Darjeeling tea has a delicate fruity essence, quite like champagne. Grown in the Himalayan foothills, Darjeeling tea is a light black tea.
Why is Darjeeling tea so prized?
Darjeeling's light and fruity essence is often referred to as the Champagne of Tea. This Himalayan tea develops the aromatic characteristic of muscatel grapes due to its terroir and small leaf variety.
Although it's classified as a black tea, Darjeeling black teas are less oxidized than most black teas. This makes it lighter and less astringent than an Assam grown tea from the Camellia sinensis var. assamica.
What Does Darjeeling Tea Taste Like?
The aroma from a cup of Darjeeling tea greets you with a soft flowery scent. The taste is delicate with a fruity apricot peach flavor. You have just experienced a tea like no other. Darjeeling's first flush spring tea is widely regarded as some of the world's finest black tea.
If you have recently entered the world of fine loose tea, Darjeeling is a must-try. Darjeeling may seem a bit confusing at first, but once you know about Darjeeling’s three cropping periods First Flush, Second Flush, and Autumnal Flush, you will have a better understanding of this wonderful tea.
Tea Growing Regions of India
India has three major tea-producing regions - Assam, Darjeeling, and Nilgiri. Like the wines of France, tea in India is named after the region in which it is grown.
Where the tea is grown and produced has much to do with how the tea will taste. This sense of place is called terroir; it is the idea that the soil, rain, sun, moon, and climate all impact the finished tea.
Assam is the world's single largest tea-growing region. Assam teas are prized for their rich, malty, robust character. They make good breakfast teas and go well with milk. Assam teas with golden tips in them are of the finest quality.
The Darjeeling district, with its high altitude and heavy mists, is nestled in the foothills of the Himalayas. Producing much smaller yields with three distinct cropping periods, Darjeeling teas are the prize of India.
Nilgiri is often referred to as the Southern Darling. Nilgiri literally translated means 'Blue Mountain'. It is the most spectacular mountain range in south India. Nilgiri teas produce bright and brisk liquors, flavorful and very fragrant.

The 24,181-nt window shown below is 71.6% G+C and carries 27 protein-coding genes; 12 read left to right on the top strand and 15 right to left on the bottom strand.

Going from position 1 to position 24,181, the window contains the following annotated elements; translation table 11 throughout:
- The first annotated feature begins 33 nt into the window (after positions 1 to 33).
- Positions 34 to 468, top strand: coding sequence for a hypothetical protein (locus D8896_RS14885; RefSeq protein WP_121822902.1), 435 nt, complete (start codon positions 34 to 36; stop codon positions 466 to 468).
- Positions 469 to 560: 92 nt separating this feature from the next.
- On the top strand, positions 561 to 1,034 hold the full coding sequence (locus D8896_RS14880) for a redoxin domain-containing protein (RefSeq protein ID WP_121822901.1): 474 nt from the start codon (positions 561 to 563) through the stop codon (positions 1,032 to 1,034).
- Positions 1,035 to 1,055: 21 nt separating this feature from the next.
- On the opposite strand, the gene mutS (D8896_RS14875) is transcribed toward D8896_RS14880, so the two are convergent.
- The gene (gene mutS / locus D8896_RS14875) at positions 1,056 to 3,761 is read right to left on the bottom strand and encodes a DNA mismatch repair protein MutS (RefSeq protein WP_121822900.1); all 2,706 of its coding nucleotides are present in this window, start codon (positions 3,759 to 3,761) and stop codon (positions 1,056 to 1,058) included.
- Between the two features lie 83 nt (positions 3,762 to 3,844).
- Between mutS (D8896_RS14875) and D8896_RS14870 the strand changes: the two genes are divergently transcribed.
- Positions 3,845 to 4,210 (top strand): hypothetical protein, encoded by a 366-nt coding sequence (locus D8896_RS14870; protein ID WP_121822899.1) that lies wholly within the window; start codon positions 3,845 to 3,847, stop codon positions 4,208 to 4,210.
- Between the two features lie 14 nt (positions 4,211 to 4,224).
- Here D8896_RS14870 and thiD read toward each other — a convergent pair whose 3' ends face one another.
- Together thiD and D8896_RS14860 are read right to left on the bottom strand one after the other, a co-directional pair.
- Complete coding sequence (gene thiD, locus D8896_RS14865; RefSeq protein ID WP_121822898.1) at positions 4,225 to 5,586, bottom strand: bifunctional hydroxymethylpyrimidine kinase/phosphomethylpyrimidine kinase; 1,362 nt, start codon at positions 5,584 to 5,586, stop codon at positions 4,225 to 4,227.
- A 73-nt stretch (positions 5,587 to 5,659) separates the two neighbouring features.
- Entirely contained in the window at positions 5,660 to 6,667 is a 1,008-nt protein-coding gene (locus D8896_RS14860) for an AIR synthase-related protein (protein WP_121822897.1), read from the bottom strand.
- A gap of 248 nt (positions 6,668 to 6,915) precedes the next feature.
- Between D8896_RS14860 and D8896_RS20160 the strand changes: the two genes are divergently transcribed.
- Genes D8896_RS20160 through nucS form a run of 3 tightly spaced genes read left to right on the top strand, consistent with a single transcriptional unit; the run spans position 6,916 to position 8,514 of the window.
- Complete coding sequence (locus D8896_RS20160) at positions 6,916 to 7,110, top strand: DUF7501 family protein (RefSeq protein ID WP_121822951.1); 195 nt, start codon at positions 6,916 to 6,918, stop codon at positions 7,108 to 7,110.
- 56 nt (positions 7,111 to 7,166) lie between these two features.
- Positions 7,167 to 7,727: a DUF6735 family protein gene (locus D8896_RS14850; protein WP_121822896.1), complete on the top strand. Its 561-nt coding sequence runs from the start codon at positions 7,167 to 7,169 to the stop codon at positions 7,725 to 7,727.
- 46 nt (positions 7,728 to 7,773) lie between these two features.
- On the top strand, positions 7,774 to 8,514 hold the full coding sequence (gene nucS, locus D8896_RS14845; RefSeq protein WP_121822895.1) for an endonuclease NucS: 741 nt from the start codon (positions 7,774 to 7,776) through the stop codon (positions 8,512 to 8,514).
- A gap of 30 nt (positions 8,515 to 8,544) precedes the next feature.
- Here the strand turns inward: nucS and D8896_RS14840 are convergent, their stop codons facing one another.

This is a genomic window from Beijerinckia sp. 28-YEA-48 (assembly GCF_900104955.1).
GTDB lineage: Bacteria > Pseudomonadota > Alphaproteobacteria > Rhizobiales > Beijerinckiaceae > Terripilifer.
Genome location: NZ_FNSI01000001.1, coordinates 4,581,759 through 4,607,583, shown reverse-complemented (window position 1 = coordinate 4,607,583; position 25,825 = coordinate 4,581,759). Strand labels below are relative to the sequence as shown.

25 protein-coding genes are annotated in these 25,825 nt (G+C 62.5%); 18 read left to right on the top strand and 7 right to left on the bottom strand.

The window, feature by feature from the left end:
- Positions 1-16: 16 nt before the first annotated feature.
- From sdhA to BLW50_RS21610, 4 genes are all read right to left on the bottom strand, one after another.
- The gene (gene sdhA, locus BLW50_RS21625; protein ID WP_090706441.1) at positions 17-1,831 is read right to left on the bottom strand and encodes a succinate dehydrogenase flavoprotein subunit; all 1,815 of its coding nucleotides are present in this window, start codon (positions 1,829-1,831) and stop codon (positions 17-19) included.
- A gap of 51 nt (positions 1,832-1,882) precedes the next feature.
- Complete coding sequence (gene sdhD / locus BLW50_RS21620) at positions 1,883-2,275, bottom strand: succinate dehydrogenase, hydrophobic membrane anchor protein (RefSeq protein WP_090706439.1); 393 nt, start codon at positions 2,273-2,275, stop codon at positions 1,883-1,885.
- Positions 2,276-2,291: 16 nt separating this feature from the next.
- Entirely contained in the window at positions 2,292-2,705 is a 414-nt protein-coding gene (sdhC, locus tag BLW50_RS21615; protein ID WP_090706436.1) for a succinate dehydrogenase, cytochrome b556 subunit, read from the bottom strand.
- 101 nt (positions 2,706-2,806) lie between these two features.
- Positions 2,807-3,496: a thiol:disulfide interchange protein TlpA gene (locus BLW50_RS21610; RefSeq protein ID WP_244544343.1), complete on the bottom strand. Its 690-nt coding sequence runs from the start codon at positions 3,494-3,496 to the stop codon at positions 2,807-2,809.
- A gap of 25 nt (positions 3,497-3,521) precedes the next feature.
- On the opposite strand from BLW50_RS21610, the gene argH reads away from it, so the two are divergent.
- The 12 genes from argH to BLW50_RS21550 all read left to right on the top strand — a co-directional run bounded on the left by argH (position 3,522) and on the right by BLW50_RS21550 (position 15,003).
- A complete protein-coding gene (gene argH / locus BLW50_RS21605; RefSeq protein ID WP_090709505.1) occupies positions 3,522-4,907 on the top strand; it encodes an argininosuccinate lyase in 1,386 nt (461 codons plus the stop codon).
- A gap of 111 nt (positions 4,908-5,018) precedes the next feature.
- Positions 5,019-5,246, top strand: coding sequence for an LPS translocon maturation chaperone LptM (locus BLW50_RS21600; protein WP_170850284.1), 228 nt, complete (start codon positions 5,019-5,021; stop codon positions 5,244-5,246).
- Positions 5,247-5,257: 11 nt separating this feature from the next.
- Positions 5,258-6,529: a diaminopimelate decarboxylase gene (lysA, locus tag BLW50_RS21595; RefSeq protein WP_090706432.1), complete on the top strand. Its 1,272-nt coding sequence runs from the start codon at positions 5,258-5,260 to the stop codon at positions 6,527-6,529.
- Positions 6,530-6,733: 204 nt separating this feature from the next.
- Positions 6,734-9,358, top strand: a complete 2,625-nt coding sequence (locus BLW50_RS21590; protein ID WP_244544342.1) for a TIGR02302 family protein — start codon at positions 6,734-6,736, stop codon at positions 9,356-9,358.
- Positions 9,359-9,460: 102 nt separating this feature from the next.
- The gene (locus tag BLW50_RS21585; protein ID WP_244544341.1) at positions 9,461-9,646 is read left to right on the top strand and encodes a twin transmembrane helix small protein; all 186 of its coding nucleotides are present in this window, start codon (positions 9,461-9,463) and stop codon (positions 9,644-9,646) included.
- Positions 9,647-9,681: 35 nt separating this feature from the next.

Growing Darjeeling Tea
In the cold high foothills of the Himalaya mountains lies the Darjeeling district of India. Once a transcendent place for Tibetan Buddhist Monks, Darjeeling is the northernmost district of West Bengali in eastern India.
Tea growing here is said to produce some of the highest quality teas on the planet, often called the Champagne of Tea. Many plants are over 150 years old and still flourishing. The highly acclaimed, aromattea is made from the smaller-leaved variety of the Chinese Camellia sinensis plant.
The Darjeeling tea growing region has nearly ninety tea estates within seventy square miles. In addition to its small size, production is low due to its colder climate. Plant growth is slow, and harvesting is difficult, with tea plants growing on slopes of sixty or seventy degrees. Less than one percent of all India’s tea is produced in Darjeeling, so there is never enough tea for demand.
What is Darjeeling Tea?
The higher elevations of eighteen hundred to sixty-three hundred feet account for the tea's thinner body and more concentrated flavor. The warm sunny days and cool evenings of the growing season, along with soil chemistry, rainfall, and cloud mist, are all factors synergizing to create the intense Darjeeling tea flavor.
Darjeeling tea is mostly hand-plucked by women, while the men process the tea in the adjoining factories. Workers harvest the tea by hand, plucking the top two leaves and buds of the tender young shoots over three harvesting seasons. Each bush is harvested every four to eight days during the growing season.
All of these factors create tea unlike any other. Traditionally processed into fully oxidized black tea, the brewed tea yields a golden amber color with delicate flowery flavors and hints of peaches and apricots.